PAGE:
Date Published: July 5, 2017
Publisher: Public Library of Science
Author(s): Sierra Broussard, Gregory Hickok, Kourosh Saberi, Ian McLoughlin.
The current study investigated how amplitude and phase information differentially contribute to speech intelligibility. Listeners performed a word-identification task after hearing spectrally degraded sentences. Each stimulus was degraded by first dividing it into segments, then the amplitude and phase components of each segment were decorrelated independently to various degrees relative to those of the original segment. Segments were then concatenated into their original sequence to present to the listener. We used three segment lengths: 30 ms (phoneme length), 250 ms (syllable length), and full sentence (non-segmented). We found that for intermediate spectral correlation values, segment length is generally inconsequential to intelligibility. Overall, intelligibility was more adversely affected by phase-spectrum decorrelation than by amplitude-spectrum decorrelation. If the phase information was left intact, decorrelating the amplitude spectrum to intermediate values had no effect on intelligibility. If the amplitude information was left intact, decorrelating the phase spectrum to intermediate values significantly degraded intelligibility. Some exceptions to this rule are described. These results delineate the range of amplitude- and phase-spectrum correlations necessary for speech processing and its dependency on the temporal window of analysis (phoneme or syllable length). Results further point to the robustness of speech information in environments that acoustically degrade cues to intelligibility (e.g., reverberant or noisy environments).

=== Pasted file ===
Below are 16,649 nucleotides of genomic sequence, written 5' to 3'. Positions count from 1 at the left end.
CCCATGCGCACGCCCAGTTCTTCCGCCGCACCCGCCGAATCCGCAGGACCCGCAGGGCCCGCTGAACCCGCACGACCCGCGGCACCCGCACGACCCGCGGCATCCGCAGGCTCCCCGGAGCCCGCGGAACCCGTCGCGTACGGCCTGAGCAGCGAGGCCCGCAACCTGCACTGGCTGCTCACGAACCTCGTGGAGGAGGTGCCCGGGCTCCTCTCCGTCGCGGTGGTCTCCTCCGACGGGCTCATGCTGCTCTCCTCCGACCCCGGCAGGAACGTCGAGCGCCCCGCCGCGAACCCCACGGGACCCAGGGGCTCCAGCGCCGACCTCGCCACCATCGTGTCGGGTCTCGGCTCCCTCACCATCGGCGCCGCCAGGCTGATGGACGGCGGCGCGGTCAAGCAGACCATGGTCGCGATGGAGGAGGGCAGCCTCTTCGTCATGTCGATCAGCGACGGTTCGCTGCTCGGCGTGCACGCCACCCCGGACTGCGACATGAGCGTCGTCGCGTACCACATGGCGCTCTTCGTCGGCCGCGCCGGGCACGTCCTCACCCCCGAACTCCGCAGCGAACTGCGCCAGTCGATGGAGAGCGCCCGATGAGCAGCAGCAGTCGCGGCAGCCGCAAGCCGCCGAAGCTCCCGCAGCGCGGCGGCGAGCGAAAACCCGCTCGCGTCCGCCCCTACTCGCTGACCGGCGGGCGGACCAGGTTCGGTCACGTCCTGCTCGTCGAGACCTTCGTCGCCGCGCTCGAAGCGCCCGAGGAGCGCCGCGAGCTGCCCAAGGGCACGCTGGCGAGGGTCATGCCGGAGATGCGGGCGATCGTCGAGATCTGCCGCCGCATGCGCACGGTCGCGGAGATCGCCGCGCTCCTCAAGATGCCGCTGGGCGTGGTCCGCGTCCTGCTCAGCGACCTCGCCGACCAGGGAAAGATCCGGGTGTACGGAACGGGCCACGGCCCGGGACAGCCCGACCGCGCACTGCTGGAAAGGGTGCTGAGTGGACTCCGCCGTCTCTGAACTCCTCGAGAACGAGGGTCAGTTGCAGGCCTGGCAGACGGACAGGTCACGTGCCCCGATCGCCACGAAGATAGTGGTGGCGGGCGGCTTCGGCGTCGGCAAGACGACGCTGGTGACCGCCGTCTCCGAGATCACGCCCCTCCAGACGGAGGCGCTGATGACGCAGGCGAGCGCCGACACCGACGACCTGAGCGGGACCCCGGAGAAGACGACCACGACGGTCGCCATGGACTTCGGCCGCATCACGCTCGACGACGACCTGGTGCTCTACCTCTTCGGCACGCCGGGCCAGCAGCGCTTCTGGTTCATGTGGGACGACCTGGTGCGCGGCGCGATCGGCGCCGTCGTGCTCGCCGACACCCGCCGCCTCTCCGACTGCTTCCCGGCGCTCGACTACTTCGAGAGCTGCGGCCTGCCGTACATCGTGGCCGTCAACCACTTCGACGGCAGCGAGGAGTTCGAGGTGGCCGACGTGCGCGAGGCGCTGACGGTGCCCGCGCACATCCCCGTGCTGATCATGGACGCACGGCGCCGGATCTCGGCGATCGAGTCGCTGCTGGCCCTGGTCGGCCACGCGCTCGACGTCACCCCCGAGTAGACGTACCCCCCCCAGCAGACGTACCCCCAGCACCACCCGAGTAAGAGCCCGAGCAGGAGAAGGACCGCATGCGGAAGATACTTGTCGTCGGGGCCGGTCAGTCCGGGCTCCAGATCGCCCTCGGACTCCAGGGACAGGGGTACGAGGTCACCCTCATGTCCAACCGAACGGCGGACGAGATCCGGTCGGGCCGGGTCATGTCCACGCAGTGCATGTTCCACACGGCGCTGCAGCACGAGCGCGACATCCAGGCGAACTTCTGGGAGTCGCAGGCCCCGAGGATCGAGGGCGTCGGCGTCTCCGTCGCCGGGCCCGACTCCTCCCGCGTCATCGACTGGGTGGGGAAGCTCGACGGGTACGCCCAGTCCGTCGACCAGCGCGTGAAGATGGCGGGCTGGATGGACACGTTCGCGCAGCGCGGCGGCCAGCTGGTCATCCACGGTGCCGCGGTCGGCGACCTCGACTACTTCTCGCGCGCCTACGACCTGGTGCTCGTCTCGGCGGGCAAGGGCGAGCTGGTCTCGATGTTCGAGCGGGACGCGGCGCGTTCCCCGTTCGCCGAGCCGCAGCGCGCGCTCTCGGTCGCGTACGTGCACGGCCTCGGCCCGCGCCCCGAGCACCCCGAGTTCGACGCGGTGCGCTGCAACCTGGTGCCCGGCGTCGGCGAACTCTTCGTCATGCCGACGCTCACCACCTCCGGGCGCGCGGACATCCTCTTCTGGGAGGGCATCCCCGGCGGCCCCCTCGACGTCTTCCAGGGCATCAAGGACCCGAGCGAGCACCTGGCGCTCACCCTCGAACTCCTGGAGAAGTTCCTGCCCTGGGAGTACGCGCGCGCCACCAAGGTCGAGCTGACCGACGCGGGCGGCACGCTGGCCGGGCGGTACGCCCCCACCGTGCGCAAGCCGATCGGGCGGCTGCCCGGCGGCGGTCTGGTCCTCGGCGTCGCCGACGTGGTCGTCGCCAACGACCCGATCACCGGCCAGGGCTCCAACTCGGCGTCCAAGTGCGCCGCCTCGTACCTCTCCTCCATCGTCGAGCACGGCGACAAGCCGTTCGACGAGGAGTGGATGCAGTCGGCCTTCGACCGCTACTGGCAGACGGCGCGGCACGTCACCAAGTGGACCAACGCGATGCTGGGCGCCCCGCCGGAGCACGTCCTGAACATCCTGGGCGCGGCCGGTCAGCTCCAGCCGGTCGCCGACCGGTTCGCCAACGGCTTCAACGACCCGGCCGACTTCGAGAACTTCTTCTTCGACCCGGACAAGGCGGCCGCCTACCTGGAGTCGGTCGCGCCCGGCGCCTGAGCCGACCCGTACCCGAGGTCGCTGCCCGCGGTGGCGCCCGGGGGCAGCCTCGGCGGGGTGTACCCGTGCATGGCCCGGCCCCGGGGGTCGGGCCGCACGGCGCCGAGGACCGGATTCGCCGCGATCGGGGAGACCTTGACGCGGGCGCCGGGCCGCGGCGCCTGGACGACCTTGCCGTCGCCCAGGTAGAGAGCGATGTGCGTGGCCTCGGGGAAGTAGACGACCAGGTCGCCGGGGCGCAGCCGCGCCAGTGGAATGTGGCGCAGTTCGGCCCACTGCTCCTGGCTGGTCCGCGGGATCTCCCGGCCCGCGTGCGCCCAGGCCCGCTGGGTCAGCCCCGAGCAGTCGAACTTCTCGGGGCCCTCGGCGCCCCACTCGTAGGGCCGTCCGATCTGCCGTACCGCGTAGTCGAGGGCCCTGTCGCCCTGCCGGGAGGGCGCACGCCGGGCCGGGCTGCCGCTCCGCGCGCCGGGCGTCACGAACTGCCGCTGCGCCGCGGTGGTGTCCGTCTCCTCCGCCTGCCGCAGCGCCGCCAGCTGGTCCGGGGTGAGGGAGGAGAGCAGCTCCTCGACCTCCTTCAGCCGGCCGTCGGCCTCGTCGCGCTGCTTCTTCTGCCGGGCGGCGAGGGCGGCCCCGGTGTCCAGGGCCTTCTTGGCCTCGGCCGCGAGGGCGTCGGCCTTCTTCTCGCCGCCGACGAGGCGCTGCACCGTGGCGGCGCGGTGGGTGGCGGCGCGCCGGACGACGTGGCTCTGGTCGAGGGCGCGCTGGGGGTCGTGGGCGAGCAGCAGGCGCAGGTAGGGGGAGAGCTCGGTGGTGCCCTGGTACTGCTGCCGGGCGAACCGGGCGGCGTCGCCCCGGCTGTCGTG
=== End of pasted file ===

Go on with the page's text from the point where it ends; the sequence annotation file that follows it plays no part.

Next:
Phase spectrum analysis is often ignored in models of auditory spectral processing in humans despite our knowledge that humans are not phase deaf when listening to complex sounds. Phonemes, for example, are most often represented as a structural component of the amplitude spectrum [1–2]. However, a number of studies have found that phase plays a major role in speech analysis and recognition. Oppenheim and Lim  found evidence through informal experiments that phase information could be useful in speech-signal reconstruction for long signal times, concluding that changing the phase spectrum of a speech sound can alter its phonetic value.
Fig 2 shows average intelligibility scores for each window size as a function of amplitude- and phase-spectrum correlations. Each point is based on 10 sentences (~40 words) per listener (~200 words per point). An intelligibility score of 1 indicates that every subject correctly identified all keywords in all sentences for that condition.